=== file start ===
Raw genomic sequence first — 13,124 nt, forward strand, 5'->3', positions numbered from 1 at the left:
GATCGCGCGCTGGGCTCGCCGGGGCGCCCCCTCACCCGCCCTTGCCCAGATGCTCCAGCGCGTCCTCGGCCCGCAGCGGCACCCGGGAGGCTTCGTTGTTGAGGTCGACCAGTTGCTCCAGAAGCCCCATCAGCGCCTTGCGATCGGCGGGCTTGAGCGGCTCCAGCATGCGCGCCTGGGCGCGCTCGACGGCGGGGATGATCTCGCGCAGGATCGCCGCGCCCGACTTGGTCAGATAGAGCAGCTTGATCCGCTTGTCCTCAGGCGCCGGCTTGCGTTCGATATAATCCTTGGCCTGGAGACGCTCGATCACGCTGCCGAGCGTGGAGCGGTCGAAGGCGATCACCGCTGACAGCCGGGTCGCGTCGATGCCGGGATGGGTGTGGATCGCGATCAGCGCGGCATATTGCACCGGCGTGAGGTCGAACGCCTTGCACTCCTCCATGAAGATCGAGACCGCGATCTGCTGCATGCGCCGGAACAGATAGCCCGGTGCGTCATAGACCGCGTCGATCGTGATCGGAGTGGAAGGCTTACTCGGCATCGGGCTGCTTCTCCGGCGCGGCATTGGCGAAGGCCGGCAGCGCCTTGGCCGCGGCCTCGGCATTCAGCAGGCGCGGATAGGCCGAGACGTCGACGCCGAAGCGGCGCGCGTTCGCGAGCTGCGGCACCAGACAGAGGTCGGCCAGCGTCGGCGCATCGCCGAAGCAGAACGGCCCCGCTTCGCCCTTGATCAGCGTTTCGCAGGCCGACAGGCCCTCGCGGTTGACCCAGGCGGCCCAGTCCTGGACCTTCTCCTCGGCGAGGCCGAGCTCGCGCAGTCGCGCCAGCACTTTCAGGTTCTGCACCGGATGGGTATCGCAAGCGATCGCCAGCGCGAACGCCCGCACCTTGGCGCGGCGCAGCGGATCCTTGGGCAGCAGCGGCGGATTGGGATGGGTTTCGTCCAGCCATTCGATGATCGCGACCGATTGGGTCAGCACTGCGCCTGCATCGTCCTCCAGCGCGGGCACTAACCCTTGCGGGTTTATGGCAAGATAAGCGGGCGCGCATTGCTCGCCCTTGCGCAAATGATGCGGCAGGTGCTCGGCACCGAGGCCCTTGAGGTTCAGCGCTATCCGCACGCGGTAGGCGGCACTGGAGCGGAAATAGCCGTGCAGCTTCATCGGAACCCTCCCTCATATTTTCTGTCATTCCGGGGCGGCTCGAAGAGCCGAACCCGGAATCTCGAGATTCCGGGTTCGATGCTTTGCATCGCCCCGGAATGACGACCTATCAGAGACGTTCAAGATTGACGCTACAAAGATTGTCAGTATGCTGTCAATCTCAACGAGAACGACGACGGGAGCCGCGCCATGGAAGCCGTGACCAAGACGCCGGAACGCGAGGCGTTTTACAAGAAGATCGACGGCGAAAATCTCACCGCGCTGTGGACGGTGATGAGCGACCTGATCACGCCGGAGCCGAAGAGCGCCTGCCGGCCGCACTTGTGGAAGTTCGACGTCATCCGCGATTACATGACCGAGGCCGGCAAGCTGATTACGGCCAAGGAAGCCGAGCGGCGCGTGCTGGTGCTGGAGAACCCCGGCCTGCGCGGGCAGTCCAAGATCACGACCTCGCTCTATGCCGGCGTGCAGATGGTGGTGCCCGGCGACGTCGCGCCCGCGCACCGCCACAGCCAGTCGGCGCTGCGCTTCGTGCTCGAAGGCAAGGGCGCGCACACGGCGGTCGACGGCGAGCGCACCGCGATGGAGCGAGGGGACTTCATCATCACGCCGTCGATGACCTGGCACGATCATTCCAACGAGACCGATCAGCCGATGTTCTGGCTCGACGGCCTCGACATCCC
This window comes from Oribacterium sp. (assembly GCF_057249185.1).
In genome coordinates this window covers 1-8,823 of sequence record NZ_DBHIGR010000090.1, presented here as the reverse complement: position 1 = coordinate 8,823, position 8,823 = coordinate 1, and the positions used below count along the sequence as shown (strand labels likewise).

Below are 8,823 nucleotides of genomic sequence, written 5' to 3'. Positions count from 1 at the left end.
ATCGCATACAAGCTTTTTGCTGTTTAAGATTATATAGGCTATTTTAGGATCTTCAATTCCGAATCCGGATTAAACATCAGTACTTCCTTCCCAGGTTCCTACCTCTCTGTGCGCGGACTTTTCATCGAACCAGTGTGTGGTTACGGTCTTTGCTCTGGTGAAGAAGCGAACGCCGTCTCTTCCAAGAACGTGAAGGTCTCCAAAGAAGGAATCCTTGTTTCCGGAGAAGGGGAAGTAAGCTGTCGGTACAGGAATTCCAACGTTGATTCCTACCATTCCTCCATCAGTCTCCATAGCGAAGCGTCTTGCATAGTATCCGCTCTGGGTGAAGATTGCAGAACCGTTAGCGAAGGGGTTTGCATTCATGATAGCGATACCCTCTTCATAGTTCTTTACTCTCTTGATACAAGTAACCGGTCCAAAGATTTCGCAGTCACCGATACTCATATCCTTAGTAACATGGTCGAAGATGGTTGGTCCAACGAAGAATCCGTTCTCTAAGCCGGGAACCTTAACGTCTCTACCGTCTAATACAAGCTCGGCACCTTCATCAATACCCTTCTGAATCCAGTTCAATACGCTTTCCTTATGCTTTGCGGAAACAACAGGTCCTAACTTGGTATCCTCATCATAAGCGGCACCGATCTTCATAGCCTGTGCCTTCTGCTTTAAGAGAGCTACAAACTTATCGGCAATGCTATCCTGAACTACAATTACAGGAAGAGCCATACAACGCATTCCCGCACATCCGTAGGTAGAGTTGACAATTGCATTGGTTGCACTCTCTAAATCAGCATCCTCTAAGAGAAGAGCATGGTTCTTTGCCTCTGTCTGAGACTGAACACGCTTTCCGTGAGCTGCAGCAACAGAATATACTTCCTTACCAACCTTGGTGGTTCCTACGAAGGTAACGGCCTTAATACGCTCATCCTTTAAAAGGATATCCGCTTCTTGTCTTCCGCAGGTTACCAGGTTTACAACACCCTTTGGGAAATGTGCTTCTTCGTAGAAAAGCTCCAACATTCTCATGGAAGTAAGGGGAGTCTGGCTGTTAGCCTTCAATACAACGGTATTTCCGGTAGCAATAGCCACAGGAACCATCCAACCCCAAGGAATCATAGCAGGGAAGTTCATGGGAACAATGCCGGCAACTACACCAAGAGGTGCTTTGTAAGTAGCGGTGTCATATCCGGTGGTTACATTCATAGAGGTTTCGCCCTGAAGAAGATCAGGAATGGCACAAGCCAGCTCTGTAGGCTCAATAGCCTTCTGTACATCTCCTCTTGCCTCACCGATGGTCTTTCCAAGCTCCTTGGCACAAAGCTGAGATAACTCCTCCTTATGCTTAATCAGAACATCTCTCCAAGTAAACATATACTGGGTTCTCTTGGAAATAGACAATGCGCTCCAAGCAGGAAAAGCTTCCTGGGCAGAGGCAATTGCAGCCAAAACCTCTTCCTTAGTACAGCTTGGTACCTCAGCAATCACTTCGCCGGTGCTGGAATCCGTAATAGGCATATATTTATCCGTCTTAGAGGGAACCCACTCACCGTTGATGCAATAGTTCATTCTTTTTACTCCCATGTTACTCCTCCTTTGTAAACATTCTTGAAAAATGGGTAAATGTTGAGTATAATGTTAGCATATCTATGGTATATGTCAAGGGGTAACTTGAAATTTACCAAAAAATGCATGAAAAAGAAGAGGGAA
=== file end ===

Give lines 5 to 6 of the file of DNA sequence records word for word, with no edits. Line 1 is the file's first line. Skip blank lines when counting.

Below are 8,823 nucleotides of genomic sequence, written 5' to 3'. Positions count from 1 at the left end.
ATCGCATACAAGCTTTTTGCTGTTTAAGATTATATAGGCTATTTTAGGATCTTCAATTCCGAATCCGGATTAAACATCAGTACTTCCTTCCCAGGTTCCTACCTCTCTGTGCGCGGACTTTTCATCGAACCAGTGTGTGGTTACGGTCTTTGCTCTGGTGAAGAAGCGAACGCCGTCTCTTCCAAGAACGTGAAGGTCTCCAAAGAAGGAATCCTTGTTTCCGGAGAAGGGGAAGTAAGCTGTCGGTACAGGAATTCCAACGTTGATTCCTACCATTCCTCCATCAGTCTCCATAGCGAAGCGTCTTGCATAGTATCCGCTCTGGGTGAAGATTGCAGAACCGTTAGCGAAGGGGTTTGCATTCATGATAGCGATACCCTCTTCATAGTTCTTTACTCTCTTGATACAAGTAACCGGTCCAAAGATTTCGCAGTCACCGATACTCATATCCTTAGTAACATGGTCGAAGATGGTTGGTCCAACGAAGAATCCGTTCTCTAAGCCGGGAACCTTAACGTCTCTACCGTCTAATACAAGCTCGGCACCTTCATCAATACCCTTCTGAATCCAGTTCAATACGCTTTCCTTATGCTTTGCGGAAACAACAGGTCCTAACTTGGTATCCTCATCATAAGCGGCACCGATCTTCATAGCCTGTGCCTTCTGCTTTAAGAGAGCTACAAACTTATCGGCAATGCTATCCTGAACTACAATTACAGGAAGAGCCATACAACGCATTCCCGCACATCCGTAGGTAGAGTTGACAATTGCATTGGTTGCACTCTCTAAATCAGCATCCTCTAAGAGAAGAGCATGGTTCTTTGCCTCTGTCTGAGACTGAACACGCTTTCCGTGAGCTGCAGCAACAGAATATACTTCCTTACCAACCTTGGTGGTTCCTACGAAGGTAACGGCCTTAATACGCTCATCCTTTAAAAGGATATCCGCTTCTTGTCTTCCGCAGGTTACCAGGTTTACAACACCCTTTGGGAAATGTGCTTCTTCGTAGAAAAGCTCCAACATTCTCATGGAAGTAAGGGGAGTCTGGCTGTTAGCCTTCAATACAACGGTATTTCCGGTAGCAATAGCCACAGGAACCATCCAACCCCAAGGAATCATAGCAGGGAAGTTCATGGGAACAATGCCGGCAACTACACCAAGAGGTGCTTTGTAAGTAGCGGTGTCATATCCGGTGGTTACATTCATAGAGGTTTCGCCCTGAAGAAGATCAGGAATGGCACAAGCCAGCTCTGTAGGCTCAATAGCCTTCTGTACATCTCCTCTTGCCTCACCGATGGTCTTTCCAAGCTCCTTGGCACAAAGCTGAGATAACTCCTCCTTATGCTTAATCAGAACATCTCTCCAAGTAAACATATACTGGGTTCTCTTGGAAATAGACAATGCGCTCCAAGCAGGAAAAGCTTCCTGGGCAGAGGCAATTGCAGCCAAAACCTCTTCCTTAGTACAGCTTGGTACCTCAGCAATCACTTCGCCGGTGCTGGAATCCGTAATAGGCATATATTTATCCGTCTTAGAGGGAACCCACTCACCGTTGATGCAATAGTTCATTCTTTTTACTCCCATGTTACTCCTCCTTTGTAAACATTCTTGAAAAATGGGTAAATGTTGAGTATAATGTTAGCATATCTATGGTATATGTCAAGGGGTAACTTGAAATTTACCAAAAAATGCATGAAAAAGAAGAGGGAA